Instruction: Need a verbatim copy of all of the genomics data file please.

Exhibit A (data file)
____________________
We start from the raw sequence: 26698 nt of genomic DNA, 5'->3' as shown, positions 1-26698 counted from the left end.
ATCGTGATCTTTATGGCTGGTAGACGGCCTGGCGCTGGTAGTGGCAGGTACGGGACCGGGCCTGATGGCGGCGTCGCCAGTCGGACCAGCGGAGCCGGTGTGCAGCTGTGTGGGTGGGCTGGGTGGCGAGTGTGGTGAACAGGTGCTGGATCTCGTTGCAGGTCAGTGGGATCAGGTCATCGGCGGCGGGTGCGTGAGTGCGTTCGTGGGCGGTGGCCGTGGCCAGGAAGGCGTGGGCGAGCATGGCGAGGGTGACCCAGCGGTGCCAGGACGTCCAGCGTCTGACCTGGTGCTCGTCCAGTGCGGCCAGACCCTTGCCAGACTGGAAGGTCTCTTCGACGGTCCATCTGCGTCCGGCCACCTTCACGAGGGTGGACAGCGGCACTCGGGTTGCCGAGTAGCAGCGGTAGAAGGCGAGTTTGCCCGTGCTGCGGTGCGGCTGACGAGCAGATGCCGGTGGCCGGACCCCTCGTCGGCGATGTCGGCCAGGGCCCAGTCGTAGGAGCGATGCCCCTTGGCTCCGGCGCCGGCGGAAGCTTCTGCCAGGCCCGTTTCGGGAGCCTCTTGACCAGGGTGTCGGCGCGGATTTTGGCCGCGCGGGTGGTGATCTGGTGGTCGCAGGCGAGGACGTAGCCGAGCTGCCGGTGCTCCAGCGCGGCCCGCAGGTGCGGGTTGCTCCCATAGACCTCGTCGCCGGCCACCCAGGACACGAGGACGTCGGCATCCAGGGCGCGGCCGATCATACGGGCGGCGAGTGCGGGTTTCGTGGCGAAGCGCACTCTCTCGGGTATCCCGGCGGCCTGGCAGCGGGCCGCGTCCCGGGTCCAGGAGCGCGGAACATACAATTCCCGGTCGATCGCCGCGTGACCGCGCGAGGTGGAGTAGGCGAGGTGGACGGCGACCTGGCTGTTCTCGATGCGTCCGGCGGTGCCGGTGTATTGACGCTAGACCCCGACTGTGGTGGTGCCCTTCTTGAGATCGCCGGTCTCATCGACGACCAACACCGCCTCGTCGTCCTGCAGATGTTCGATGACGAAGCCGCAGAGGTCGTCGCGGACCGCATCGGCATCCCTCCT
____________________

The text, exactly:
We start from the raw sequence: 26698 nt of genomic DNA, 5'->3' as shown, positions 1-26698 counted from the left end.
ATCGTGATCTTTATGGCTGGTAGACGGCCTGGCGCTGGTAGTGGCAGGTACGGGACCGGGCCTGATGGCGGCGTCGCCAGTCGGACCAGCGGAGCCGGTGTGCAGCTGTGTGGGTGGGCTGGGTGGCGAGTGTGGTGAACAGGTGCTGGATCTCGTTGCAGGTCAGTGGGATCAGGTCATCGGCGGCGGGTGCGTGAGTGCGTTCGTGGGCGGTGGCCGTGGCCAGGAAGGCGTGGGCGAGCATGGCGAGGGTGACCCAGCGGTGCCAGGACGTCCAGCGTCTGACCTGGTGCTCGTCCAGTGCGGCCAGACCCTTGCCAGACTGGAAGGTCTCTTCGACGGTCCATCTGCGTCCGGCCACCTTCACGAGGGTGGACAGCGGCACTCGGGTTGCCGAGTAGCAGCGGTAGAAGGCGAGTTTGCCCGTGCTGCGGTGCGGCTGACGAGCAGATGCCGGTGGCCGGACCCCTCGTCGGCGATGTCGGCCAGGGCCCAGTCGTAGGAGCGATGCCCCTTGGCTCCGGCGCCGGCGGAAGCTTCTGCCAGGCCCGTTTCGGGAGCCTCTTGACCAGGGTGTCGGCGCGGATTTTGGCCGCGCGGGTGGTGATCTGGTGGTCGCAGGCGAGGACGTAGCCGAGCTGCCGGTGCTCCAGCGCGGCCCGCAGGTGCGGGTTGCTCCCATAGACCTCGTCGCCGGCCACCCAGGACACGAGGACGTCGGCATCCAGGGCGCGGCCGATCATACGGGCGGCGAGTGCGGGTTTCGTGGCGAAGCGCACTCTCTCGGGTATCCCGGCGGCCTGGCAGCGGGCCGCGTCCCGGGTCCAGGAGCGCGGAACATACAATTCCCGGTCGATCGCCGCGTGACCGCGCGAGGTGGAGTAGGCGAGGTGGACGGCGACCTGGCTGTTCTCGATGCGTCCGGCGGTGCCGGTGTATTGACGCTAGACCCCGACTGTGGTGGTGCCCTTCTTGAGATCGCCGGTCTCATCGACGACCAACACCGCCTCGTCGTCCTGCAGATGTTCGATGACGAAGCCGCAGAGGTCGTCGCGGACCGCATCGGCATCCCTCCT